Alexandra Buckle Exhibit, The Stables at Claydon Estate Courtyard, Bucks  10 – 25 Mar

Alexandra buckle forest painting big tree

Your last week to see Bicester-based Alexandra Buckle’s work as the first artist of 2018 to exhibit at The Stables at The Claydon Estate near Buckingham. Even better this is the linocut artist’s first major solo exhibition so snap up a classic while you can.



The EY Exhibition Picasso 1932: Love, Fame, Tragedy, Until 9 Sep 

I can’t wait to see this first ever solo Pablo Picasso exhibition at Tate Modern, focusing on 100 paintings, sculptures and drawings, mixed with family photographs and rare glimpses into his personal life. Three of his extraordinary paintings featuring his lover Marie-Thérèse Walter are shown together for the first time since they were created over a period of just five days in March

Birdsong, Theatre Royal Windsor, Mon 26 – Sat 31 Mar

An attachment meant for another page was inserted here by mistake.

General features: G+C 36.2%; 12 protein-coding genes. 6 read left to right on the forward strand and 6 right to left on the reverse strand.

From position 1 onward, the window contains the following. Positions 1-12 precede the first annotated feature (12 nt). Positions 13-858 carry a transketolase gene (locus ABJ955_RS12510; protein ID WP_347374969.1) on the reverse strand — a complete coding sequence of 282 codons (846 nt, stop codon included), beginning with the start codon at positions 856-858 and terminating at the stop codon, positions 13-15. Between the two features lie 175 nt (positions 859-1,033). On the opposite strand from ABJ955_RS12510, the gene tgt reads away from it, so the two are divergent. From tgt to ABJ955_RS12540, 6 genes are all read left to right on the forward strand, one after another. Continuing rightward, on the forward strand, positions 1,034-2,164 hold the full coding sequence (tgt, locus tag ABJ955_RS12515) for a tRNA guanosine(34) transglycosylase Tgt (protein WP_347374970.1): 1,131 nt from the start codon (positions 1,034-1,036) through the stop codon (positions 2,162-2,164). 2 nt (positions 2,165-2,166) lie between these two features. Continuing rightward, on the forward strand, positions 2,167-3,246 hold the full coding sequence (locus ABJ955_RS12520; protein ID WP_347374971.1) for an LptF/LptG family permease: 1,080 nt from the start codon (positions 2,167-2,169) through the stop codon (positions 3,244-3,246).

Birdsong theatre production uk tour 2018

Just over the border into Windsor, Berks, this stage version of Sebastian Faulks’s novel about the Great War is the hottest ticket in town. Note to self: Not. To. Be. Missed. This is the fourth and final tour of Rachel Wagstaff’s adaptation and coincides with the centenary of Armistice in 1918.


Julius Caesar: First Encounters, RSC, Stratford, 22 – 24 Mar

yellow red Julius Cesar animation for royal Shakespeare company children's production

Great idea this. A new version of Julius Caesar for 8 -13 year olds. Part of the RSC’s First Encounters with Shakespeare series, these engaging adaptations are 90 minutes long, use Shakespeare’s original language and ask audiences to participate in the story. Beats Lett’s Notes any day (come on admit it, you used them too).


Victorian Giants: The Birth of Art Photography, National Portrait Gallery, London, 1 Mar until 20 May

A major new exhibition brings together, for the first time, the works of four of the most celebrated figures in art photography, Lewis Carroll (1832–98), Julia Margaret Cameron (1815–79), Oscar Rejlander (1813–75) and Clementina Hawarden (1822-65). These four artists would come to embody the very best in photography of the Victorian era and have influenced photographers ever since. Featuring striking portraits of sitters such as Charles Darwin, Alice Liddell, Dante Gabriel Rossetti, Thomas Carlyle, George Frederick Watts, Ellen Terry and Alfred, Lord Tennyson.